Ablative lasers are the ‘gold standard’ of results in which others lasers compare themselves to. With these lasers the results are often dramatically impressive. Unfortunately, prolonged redness and discomfort will occur and can persist for months after treatment.
Dr. Scott Blyer, of CAMEO Surgery, has developed a technique to get the results of an ablative laser with the cumulative downtime of 2 or 3 fractionated laser treatments. By a creative process using elements of your own blood applied topically, Dr. Blyer has made this possible. Redness that used to last 2-3 months is essentially gone in 10 days. Pain that was at one time rated as a 9 out of 10, is now described by his patients as 0 out of 10. Patients after this procedure rarely take more than simply a Tylenol.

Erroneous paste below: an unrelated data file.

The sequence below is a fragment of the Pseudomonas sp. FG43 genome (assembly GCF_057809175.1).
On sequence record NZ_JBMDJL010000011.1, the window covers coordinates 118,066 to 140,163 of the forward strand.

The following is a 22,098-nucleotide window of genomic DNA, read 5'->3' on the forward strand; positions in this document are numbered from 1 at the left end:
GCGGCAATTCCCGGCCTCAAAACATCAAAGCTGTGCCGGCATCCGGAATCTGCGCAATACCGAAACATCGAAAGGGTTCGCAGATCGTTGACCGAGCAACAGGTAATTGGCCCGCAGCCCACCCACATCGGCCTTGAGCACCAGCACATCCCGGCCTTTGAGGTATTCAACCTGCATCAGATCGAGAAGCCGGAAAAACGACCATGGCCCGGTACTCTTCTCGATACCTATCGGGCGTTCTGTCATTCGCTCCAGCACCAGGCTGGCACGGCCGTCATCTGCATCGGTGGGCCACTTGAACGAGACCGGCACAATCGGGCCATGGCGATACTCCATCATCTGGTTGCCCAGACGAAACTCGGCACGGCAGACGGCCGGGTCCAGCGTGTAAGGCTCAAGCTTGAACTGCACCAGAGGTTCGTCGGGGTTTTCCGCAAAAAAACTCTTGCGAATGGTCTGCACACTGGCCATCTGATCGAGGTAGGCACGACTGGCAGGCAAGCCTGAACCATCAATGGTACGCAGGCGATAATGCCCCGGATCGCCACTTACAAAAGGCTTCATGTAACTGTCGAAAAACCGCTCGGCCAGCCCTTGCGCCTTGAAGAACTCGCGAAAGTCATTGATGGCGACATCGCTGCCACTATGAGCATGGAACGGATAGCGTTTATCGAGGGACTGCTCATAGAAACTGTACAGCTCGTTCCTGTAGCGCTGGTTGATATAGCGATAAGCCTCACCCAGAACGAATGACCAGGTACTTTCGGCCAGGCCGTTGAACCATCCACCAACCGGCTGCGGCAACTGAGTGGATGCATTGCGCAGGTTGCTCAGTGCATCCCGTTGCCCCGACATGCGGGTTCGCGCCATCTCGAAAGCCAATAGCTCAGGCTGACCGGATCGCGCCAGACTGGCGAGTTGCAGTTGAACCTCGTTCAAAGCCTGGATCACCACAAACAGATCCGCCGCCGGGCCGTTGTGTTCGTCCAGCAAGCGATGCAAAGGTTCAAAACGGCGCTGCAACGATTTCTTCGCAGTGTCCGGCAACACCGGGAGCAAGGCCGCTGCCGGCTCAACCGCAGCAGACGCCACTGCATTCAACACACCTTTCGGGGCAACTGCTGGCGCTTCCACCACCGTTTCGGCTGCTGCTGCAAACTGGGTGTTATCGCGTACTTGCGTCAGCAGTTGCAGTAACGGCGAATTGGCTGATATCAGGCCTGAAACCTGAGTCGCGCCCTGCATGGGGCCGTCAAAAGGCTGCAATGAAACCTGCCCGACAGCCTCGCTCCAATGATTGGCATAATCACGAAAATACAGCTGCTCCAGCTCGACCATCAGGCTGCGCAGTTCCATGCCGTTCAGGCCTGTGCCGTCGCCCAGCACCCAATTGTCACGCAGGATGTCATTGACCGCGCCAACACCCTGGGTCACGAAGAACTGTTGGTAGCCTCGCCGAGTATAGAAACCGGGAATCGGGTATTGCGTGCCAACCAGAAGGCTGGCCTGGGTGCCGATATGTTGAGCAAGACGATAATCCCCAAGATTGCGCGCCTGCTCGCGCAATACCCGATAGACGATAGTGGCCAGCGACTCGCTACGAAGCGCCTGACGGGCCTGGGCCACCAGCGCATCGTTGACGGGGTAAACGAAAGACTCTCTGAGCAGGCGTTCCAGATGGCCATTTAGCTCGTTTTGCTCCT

The questions Dr Blyer poses to his patients are these: “Would you rather 4 treatments with a laser that has lesser results or one treatment and be done?” The answer is usually one. His next question is, “Would you like a treatment with 10 days of downtime or over 16 days?”
Now it is time for artithmetic. If you have 4 treatments with a laser, each with 4 days off, this adds up to 16 days of downtime. This is more than the 10 days of downtime following an “aggressive procedure”. Of course, less days is mores desirable. It makes sense.
Sun-damaged skin is repaired, wrinkles erased, and skin tightened without any surgery. Dr. Blyer’s technique is the one procedure that can make a significant improvement in creating a more youthful appearance without surgery. People often boast they look 15 years younger, as they are left with baby-smooth, shiny skin.